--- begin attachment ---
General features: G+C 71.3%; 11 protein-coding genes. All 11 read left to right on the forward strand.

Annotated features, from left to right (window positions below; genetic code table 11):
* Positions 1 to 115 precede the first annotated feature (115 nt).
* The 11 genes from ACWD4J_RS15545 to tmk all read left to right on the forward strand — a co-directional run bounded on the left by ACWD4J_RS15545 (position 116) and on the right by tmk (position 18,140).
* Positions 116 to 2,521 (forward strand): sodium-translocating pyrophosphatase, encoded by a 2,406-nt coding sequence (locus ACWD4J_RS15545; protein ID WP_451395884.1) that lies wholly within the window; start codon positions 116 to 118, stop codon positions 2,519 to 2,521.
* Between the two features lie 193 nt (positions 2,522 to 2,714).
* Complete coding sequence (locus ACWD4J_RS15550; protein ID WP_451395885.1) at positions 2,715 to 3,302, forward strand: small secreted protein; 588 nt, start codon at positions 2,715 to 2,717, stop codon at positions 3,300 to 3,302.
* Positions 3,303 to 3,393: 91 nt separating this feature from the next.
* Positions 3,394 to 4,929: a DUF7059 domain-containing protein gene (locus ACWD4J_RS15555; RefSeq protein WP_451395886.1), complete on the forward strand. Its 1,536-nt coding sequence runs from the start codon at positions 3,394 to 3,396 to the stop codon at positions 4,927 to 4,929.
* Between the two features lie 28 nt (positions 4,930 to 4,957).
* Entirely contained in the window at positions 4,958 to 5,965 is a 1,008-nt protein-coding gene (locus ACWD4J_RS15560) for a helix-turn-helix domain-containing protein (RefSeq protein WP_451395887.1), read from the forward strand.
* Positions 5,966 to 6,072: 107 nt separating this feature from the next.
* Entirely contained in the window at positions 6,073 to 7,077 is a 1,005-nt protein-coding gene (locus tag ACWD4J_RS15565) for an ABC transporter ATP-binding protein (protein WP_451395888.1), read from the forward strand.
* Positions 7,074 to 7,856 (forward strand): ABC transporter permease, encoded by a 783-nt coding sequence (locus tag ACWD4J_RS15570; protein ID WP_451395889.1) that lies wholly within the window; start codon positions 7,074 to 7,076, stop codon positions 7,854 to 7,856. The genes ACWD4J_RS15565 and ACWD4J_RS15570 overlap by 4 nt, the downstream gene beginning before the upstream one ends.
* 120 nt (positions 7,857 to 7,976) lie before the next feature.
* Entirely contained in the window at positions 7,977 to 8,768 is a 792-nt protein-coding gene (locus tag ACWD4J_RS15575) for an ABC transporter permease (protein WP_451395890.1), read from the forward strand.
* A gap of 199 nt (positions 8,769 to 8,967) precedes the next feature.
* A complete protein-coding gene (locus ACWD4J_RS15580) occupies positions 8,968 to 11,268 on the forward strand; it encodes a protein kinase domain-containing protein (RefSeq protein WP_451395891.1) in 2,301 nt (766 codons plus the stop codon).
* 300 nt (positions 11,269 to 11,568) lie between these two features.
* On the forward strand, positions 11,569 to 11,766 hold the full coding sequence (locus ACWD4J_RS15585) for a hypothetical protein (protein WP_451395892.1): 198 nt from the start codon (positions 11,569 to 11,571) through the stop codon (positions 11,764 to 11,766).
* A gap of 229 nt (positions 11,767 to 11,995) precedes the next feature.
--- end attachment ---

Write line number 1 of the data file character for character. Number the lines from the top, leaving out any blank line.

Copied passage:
General features: G+C 71.3%; 11 protein-coding genes. All 11 read left to right on the forward strand.